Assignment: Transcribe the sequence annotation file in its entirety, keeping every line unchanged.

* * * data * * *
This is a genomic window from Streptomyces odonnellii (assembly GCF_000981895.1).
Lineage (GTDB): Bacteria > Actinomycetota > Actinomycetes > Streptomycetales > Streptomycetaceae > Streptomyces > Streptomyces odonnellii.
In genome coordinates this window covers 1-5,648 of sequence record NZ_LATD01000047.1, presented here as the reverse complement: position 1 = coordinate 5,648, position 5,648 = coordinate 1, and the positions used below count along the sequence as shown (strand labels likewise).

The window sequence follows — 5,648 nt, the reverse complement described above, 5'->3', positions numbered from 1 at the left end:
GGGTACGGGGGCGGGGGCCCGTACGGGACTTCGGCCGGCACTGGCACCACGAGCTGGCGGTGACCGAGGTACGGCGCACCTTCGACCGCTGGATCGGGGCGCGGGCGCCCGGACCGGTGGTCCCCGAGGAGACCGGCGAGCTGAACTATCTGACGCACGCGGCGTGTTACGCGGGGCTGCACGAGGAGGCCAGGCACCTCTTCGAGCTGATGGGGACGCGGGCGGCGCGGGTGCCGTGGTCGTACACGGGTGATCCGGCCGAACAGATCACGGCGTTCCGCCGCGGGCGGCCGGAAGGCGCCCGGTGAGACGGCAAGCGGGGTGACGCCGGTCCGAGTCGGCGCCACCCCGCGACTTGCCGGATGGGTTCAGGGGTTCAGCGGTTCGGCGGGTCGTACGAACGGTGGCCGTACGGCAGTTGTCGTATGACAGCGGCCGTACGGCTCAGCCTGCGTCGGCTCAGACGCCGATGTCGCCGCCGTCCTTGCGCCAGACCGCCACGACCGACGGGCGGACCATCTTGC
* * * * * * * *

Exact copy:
This is a genomic window from Streptomyces odonnellii (assembly GCF_000981895.1).
Lineage (GTDB): Bacteria > Actinomycetota > Actinomycetes > Streptomycetales > Streptomycetaceae > Streptomyces > Streptomyces odonnellii.
In genome coordinates this window covers 1-5,648 of sequence record NZ_LATD01000047.1, presented here as the reverse complement: position 1 = coordinate 5,648, position 5,648 = coordinate 1, and the positions used below count along the sequence as shown (strand labels likewise).

The window sequence follows — 5,648 nt, the reverse complement described above, 5'->3', positions numbered from 1 at the left end:
GGGTACGGGGGCGGGGGCCCGTACGGGACTTCGGCCGGCACTGGCACCACGAGCTGGCGGTGACCGAGGTACGGCGCACCTTCGACCGCTGGATCGGGGCGCGGGCGCCCGGACCGGTGGTCCCCGAGGAGACCGGCGAGCTGAACTATCTGACGCACGCGGCGTGTTACGCGGGGCTGCACGAGGAGGCCAGGCACCTCTTCGAGCTGATGGGGACGCGGGCGGCGCGGGTGCCGTGGTCGTACACGGGTGATCCGGCCGAACAGATCACGGCGTTCCGCCGCGGGCGGCCGGAAGGCGCCCGGTGAGACGGCAAGCGGGGTGACGCCGGTCCGAGTCGGCGCCACCCCGCGACTTGCCGGATGGGTTCAGGGGTTCAGCGGTTCGGCGGGTCGTACGAACGGTGGCCGTACGGCAGTTGTCGTATGACAGCGGCCGTACGGCTCAGCCTGCGTCGGCTCAGACGCCGATGTCGCCGCCGTCCTTGCGCCAGACCGCCACGACCGACGGGCGGACCATCTTGC